The family of a black teenager who was punched and handcuffed by three South Bend police officers then subdued with a stun gun in a case of mistaken identity is questioning why jurors awarded them just $18 in a lawsuit accusing the officers of violating his constitutional rights.
"We're black, so we automatically lose," the young man's father, Dan Franklin, told the South Bend Tribune. "The boy should've got something — they punched him, shot him in the side with a Taser gun — but we had nobody on our side."
In its Aug. 1 verdict, the federal jury in Fort Wayne ordered the three officers to each pay DeShawn Franklin and his parents $1 each for violating their constitutional protection against unlawful entry and another $1 each for violating their constitutional protection against unlawful seizure, for a total of $18.
The jury rejected claims of false arrest or false imprisonment and battery.
In July 2012, officers responded to an early morning domestic violence call. A 31-year-old woman told police her boyfriend, who was Franklin's older brother, assaulted her. She gave officers a description of a slim black male with dreadlocks. She told them he was headed to his parents' house.
Franklin's mother answered the door and officers, guns drawn, forced their way inside. They found DeShawn Franklin, then 17, in bed and thought he was their suspect. Officers tried to handcuff the still-sleeping teenager who, startled, jumped out of bed and lunged at them. He was punched three times in the face and the officers used a stun gun. They realized after putting him in a police car that they had the wrong man. His brother was never arrested.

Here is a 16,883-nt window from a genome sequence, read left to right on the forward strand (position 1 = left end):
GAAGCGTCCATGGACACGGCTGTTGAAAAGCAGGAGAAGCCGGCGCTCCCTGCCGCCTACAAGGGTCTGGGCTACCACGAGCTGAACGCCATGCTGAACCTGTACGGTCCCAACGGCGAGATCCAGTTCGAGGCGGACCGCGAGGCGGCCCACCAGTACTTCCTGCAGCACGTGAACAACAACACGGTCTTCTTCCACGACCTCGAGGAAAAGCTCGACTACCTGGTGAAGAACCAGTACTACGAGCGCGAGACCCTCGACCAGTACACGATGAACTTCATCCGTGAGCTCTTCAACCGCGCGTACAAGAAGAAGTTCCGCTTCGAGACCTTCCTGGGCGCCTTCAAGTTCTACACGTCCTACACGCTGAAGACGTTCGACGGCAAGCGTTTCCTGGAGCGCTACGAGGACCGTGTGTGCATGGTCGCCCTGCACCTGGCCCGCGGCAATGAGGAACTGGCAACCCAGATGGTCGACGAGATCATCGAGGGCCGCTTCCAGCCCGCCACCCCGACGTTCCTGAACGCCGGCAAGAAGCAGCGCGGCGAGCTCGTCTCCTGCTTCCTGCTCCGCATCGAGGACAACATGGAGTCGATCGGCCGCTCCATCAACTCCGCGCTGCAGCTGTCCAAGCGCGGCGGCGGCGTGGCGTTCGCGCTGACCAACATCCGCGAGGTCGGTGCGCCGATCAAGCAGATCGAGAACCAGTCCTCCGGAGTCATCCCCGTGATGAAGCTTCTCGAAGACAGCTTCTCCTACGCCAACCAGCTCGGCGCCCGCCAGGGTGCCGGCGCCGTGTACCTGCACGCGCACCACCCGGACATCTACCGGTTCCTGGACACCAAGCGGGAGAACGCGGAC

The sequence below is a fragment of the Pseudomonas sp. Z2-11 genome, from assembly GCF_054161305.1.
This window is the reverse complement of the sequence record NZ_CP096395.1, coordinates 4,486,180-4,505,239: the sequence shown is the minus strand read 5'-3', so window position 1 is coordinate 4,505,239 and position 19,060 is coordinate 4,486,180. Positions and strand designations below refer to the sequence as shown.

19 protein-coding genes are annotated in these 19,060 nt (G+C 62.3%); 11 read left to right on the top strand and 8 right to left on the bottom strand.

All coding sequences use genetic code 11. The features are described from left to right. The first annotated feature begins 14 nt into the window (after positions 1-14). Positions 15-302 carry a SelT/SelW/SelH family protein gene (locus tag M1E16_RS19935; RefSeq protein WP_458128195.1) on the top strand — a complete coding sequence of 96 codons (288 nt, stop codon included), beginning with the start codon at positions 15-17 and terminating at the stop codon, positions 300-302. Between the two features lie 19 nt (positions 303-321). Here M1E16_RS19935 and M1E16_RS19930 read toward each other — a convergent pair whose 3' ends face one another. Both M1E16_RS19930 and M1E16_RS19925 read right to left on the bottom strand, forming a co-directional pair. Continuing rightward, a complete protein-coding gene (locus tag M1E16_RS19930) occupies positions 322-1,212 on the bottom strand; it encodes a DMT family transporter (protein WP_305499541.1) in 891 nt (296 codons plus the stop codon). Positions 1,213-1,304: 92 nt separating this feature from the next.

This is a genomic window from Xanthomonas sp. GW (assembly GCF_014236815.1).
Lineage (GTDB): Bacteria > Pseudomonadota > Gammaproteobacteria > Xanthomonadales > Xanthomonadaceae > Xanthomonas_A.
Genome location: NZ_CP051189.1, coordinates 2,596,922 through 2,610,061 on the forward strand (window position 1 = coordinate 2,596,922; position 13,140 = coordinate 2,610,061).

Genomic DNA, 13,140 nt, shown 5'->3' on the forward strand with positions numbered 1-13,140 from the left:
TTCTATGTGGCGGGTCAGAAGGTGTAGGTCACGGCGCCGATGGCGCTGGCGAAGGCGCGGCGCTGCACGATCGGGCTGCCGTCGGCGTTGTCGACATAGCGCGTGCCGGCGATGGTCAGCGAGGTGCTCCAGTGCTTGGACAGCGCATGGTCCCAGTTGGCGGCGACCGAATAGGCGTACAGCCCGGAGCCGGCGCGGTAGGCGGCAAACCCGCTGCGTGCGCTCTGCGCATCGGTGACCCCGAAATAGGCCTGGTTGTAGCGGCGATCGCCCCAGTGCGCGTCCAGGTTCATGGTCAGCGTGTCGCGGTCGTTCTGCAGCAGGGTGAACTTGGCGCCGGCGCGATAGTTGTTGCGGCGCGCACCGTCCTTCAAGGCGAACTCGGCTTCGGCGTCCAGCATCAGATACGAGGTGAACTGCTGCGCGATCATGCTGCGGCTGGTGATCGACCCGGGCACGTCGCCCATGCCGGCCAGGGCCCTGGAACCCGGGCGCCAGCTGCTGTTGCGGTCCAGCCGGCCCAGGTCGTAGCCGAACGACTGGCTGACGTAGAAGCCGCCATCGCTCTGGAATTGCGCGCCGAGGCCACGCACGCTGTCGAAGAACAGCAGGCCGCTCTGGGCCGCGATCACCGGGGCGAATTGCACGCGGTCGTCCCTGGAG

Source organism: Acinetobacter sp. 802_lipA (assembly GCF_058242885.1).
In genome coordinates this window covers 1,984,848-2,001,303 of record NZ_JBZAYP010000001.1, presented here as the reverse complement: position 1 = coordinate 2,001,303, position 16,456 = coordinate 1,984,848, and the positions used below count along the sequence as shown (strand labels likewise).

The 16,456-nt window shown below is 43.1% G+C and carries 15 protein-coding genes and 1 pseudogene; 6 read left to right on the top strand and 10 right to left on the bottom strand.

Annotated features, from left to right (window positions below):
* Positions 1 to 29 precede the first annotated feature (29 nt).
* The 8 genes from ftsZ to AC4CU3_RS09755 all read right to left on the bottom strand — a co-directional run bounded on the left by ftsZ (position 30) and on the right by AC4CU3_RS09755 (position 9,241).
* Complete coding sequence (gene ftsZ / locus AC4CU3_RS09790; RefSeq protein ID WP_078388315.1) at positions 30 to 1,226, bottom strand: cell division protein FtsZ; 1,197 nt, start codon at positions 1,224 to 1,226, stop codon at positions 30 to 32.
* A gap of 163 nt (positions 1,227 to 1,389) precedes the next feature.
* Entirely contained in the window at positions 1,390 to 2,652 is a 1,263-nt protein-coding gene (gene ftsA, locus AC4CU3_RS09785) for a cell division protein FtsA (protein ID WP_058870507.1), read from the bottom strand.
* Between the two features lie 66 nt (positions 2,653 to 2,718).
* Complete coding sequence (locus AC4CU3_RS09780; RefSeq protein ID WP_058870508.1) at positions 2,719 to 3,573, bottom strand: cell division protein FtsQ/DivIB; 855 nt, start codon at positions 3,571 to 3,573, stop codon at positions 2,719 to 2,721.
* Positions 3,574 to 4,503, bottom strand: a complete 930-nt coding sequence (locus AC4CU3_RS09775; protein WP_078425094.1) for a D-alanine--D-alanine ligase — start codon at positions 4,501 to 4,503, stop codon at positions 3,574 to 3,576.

The officers apologized to DeShawn Franklin and acknowledged their actions were appropriate, according to a police report.
"Nobody's constitutional rights should be worth a dollar — it doesn't matter the color of your skin," DeShawn Franklin said.
Mayor Pete Buttigieg said the city made the family five offers to settle the case, including one of $15,000.
City attorney Peter Agostino said the Franklins failed to prove damages beyond the rights violations, saying no wages were lost or medical bills incurred.
"Without any evidence of that or similar damages, there's nothing to base an award on," Agostino said. "So you're left with a nominal award of $1."
Agostino said the Franklins' attorney should have told them to settle.
Johnny Ulmer, the family's attorney, said such cases can be worth up to $300,000 and that the city never offered more than $10,000.
"If they would have put an amount on the table that I felt was appropriate, we would have settled it," Ulmer told The Indianapolis Star. "What happened that night, the physical abuse that DeShawn suffered — they were slapping my clients in the face with the offer they put out there."
City spokesman Kevin Lawler says the officers were disciplined, including written reprimands and that they received additional training on Fourth Amendment rights. He said the police force developed a new procedure manual and provided ethics and diversity classes for the entire force.